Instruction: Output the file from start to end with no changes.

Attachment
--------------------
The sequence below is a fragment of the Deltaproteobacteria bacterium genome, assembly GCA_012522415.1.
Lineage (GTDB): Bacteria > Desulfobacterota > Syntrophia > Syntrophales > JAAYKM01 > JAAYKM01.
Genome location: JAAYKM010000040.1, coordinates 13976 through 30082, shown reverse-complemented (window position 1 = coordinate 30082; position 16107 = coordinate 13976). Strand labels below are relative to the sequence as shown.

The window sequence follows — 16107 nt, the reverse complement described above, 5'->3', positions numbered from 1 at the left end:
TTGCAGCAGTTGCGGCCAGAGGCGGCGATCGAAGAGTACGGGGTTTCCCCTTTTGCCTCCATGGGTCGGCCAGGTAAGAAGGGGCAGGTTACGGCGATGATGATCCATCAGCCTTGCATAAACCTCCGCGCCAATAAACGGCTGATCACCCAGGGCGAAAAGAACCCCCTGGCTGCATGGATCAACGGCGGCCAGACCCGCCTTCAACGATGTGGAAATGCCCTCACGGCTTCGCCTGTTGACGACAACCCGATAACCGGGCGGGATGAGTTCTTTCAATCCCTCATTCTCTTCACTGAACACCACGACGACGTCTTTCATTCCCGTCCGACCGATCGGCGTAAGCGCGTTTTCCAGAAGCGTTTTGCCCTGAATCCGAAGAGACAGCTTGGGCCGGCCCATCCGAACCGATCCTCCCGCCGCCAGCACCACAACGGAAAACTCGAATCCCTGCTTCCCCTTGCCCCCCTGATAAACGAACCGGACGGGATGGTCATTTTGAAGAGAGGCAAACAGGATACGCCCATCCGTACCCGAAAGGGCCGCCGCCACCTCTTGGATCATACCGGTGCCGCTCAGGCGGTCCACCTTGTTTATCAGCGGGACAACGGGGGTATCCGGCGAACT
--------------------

The sequence below is a fragment of the Deltaproteobacteria bacterium genome, assembly GCA_012522415.1.
Lineage (GTDB): Bacteria > Desulfobacterota > Syntrophia > Syntrophales > JAAYKM01 > JAAYKM01.
Genome location: JAAYKM010000040.1, coordinates 13976 through 30082, shown reverse-complemented (window position 1 = coordinate 30082; position 16107 = coordinate 13976). Strand labels below are relative to the sequence as shown.

The window sequence follows — 16107 nt, the reverse complement described above, 5'->3', positions numbered from 1 at the left end:
TTGCAGCAGTTGCGGCCAGAGGCGGCGATCGAAGAGTACGGGGTTTCCCCTTTTGCCTCCATGGGTCGGCCAGGTAAGAAGGGGCAGGTTACGGCGATGATGATCCATCAGCCTTGCATAAACCTCCGCGCCAATAAACGGCTGATCACCCAGGGCGAAAAGAACCCCCTGGCTGCATGGATCAACGGCGGCCAGACCCGCCTTCAACGATGTGGAAATGCCCTCACGGCTTCGCCTGTTGACGACAACCCGATAACCGGGCGGGATGAGTTCTTTCAATCCCTCATTCTCTTCACTGAACACCACGACGACGTCTTTCATTCCCGTCCGACCGATCGGCGTAAGCGCGTTTTCCAGAAGCGTTTTGCCCTGAATCCGAAGAGACAGCTTGGGCCGGCCCATCCGAACCGATCCTCCCGCCGCCAGCACCACAACGGAAAACTCGAATCCCTGCTTCCCCTTGCCCCCCTGATAAACGAACCGGACGGGATGGTCATTTTGAAGAGAGGCAAACAGGATACGCCCATCCGTACCCGAAAGGGCCGCCGCCACCTCTTGGATCATACCGGTGCCGCTCAGGCGGTCCACCTTGTTTATCAGCGGGACAACGGGGGTATCCGGCGAACT